Wednesday, March 05, 2008

RE: 99.9% Uptime

I seem to recall a recent Slashdot article asking why less than 99.9% uptime is no longer unacceptable, and I think I have finally formulated a response in easy-to-chew form: because the digital age is full of acceptable errors.

To put it more colloquially, the Analog Age was full of engineers while the Digital Age is full of programmers.

I don't mean there are necessarily fewer engineers; I'm sure that's quite the contrary. I only mean that they have been thrust to the back of the crowd behind the programmers in all the company photos.

Imagine if you will, fifty or so years ago, when electrical engineering was at its peak, and computers were warehouses, not set-top boxes. They had these lovely vacuum tubes instead of transistors, and were constantly blowing out. Tolerances were so tight because you only had a few hundred thousand tubes (if you were lucky) of computing power. Ahh, the good 'ole days.

Fast-forward ten years, when transistors really started taking off. Now you could get a few hundred thousand instructions per second (same joke applies) on a silicon wafer instead of a room full of tubes! Who cared if they weren't as reliable as vacuum tubes - since they saved about 10,000% of the space, electricity and manpower to run, it was a fair trade-off. Behold, the beginning of the end of Analog-scale uptime.

Stay with me here. Every computer in this day and age processes a gazillion errors per day, but we never see them. They come in the form of missing memory addresses, instruction collisions, bottlenecking, etcetera. They have been ingrained upon our very souls that these things are unavoidable; chalk them up to chaos theory. The irony of all this is - at least to me - the smaller our processors become, the more unstable they theoretically become. It's my understanding that each new iteration of smaller silicon lithography is exponentially more difficult than the last, which does nothing to bolster my confidence in a next-generation product. I'm serious: who cares that Silverthorne nee Atom is brutally fast when it produces more errors than the last piece of droolworthy hardware? (I'm speaking out of deductive logic here. I'm assuming that the more and smaller transistors there are, and assuming the rate of error return is the same [~0.00001%], the more errors will occur naturally.)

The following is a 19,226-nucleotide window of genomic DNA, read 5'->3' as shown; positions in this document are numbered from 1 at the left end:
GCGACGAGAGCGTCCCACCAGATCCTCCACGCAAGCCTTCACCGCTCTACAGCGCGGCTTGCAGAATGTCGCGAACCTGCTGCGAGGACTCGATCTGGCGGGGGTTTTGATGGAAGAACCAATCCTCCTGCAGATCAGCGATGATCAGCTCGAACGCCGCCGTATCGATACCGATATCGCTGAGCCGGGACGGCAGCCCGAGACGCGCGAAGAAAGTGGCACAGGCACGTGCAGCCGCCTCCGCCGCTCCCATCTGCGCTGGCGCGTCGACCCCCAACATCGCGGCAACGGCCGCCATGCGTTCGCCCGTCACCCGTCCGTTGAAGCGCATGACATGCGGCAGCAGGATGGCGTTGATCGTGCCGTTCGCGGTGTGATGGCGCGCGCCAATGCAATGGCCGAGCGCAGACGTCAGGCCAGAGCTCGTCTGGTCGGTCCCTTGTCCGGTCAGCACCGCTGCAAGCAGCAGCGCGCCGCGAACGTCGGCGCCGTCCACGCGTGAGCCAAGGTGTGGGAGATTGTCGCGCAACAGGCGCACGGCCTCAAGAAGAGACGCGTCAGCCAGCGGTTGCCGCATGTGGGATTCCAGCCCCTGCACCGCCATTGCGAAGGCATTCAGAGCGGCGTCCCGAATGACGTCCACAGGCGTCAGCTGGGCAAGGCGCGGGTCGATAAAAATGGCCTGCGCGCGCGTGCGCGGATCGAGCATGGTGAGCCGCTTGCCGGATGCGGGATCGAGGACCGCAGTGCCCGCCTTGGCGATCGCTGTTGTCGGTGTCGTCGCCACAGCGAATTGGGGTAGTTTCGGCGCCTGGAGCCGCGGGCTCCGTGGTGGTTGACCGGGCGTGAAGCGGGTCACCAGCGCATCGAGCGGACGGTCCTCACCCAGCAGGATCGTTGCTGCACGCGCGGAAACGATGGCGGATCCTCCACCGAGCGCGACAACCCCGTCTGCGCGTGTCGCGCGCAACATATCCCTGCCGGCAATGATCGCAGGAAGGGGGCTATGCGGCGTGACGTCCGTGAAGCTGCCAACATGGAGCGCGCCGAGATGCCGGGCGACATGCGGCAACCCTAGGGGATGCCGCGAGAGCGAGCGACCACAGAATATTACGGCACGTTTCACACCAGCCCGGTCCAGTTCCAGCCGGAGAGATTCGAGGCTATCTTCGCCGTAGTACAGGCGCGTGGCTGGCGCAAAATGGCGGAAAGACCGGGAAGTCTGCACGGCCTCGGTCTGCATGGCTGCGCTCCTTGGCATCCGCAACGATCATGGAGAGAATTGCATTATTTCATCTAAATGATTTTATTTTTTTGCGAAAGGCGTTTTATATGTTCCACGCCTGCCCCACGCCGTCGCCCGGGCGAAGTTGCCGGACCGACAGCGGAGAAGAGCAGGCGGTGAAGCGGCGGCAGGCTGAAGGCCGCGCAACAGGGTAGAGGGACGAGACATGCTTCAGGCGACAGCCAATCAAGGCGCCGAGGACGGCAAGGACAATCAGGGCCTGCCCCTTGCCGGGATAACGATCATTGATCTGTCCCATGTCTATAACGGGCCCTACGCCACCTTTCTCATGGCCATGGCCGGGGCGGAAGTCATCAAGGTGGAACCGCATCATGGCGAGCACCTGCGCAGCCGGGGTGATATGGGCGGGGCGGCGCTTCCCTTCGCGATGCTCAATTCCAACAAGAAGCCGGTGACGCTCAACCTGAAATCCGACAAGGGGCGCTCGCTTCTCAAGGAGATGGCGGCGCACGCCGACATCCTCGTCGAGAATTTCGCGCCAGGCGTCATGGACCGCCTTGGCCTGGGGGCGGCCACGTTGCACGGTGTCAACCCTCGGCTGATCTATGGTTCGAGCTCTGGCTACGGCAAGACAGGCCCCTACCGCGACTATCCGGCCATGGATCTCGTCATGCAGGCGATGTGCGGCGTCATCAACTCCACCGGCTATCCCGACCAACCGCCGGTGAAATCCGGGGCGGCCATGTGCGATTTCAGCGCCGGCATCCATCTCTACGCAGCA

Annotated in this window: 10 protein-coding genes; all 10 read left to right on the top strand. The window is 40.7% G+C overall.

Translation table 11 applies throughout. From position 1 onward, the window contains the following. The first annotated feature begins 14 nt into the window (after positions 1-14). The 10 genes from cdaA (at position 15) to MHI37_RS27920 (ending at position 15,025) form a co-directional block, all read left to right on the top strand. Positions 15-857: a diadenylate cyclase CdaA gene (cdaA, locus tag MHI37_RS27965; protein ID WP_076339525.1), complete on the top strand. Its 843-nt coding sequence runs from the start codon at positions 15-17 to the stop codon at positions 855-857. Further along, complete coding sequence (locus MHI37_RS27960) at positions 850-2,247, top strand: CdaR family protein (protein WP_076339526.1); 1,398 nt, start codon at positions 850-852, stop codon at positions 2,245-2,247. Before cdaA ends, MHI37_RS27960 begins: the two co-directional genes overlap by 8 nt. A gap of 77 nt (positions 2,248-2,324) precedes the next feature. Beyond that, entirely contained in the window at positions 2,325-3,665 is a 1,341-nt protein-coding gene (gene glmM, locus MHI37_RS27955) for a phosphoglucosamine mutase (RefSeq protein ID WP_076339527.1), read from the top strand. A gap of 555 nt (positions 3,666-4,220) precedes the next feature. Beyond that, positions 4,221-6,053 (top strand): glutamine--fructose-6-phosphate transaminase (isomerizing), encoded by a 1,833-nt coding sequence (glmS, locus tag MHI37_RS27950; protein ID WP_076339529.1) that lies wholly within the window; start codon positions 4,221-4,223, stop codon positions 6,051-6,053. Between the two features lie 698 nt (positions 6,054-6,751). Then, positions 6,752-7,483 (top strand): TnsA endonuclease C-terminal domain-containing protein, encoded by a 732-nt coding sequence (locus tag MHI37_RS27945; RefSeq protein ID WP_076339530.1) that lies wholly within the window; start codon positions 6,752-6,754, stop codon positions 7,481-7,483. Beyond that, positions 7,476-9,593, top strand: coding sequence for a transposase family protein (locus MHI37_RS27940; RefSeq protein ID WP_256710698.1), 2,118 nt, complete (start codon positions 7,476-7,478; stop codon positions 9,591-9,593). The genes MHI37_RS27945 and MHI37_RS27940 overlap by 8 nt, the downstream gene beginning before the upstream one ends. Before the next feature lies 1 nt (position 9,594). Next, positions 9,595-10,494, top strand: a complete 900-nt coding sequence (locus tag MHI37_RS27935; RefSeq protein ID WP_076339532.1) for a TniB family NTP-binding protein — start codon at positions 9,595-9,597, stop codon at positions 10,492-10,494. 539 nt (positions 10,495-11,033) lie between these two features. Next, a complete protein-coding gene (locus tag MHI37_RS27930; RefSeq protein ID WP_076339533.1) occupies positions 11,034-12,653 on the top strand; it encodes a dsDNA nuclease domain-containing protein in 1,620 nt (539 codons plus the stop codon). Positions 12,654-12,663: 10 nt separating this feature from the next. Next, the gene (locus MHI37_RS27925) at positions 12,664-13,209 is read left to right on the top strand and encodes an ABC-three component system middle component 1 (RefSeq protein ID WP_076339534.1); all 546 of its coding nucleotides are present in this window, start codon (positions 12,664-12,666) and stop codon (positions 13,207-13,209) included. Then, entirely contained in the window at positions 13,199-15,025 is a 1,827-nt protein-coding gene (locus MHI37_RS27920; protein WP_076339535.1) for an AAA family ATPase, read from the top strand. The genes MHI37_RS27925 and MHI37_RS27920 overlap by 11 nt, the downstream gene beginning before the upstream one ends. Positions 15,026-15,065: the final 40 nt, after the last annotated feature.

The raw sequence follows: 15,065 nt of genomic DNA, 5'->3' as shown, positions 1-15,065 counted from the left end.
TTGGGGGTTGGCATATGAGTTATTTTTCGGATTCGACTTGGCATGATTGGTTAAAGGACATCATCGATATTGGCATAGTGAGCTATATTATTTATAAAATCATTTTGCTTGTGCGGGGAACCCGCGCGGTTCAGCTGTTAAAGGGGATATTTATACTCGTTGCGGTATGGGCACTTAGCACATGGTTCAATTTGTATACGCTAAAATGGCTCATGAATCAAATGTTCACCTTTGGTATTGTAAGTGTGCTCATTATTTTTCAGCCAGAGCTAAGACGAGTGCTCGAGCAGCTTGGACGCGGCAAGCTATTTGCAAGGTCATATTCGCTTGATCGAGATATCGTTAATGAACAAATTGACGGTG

Programmers must account for these errors. The lower-level the language, the harder it becomes to program, the greater amount of detail is required, and the margin for error decreases at an inverse proportion. So while you're posting on the virtues of Ruby or Drupels, there are at least an equal number of souls sweating over thirty thousand lines of Assembler, wondering aloud where the bits go. Hell, they damn near have to bitchslap a computer to get anything accomplished at the machine level.

Analog networks don't have these problems. They're either on or they're off. Even when computer-controlled, at the end of the day it's just a circuit.

And so the very issue of uptime was introduced with the inception of the digital computer. The digital equivalents of analog networks are laughable in terms of uptime. I wonder what a chart would look like showing AT&Ts landline uptime versus its wireless service, month over month. I have a feeling it would be disgustingly lopsided in favor of the wired service. (And would only depress me further since I am an AT&T customer.)

So there you have it. Now that I've blogged myself into a ball of plasma, I'm going to go hide in the corner until the gestapo arrive.

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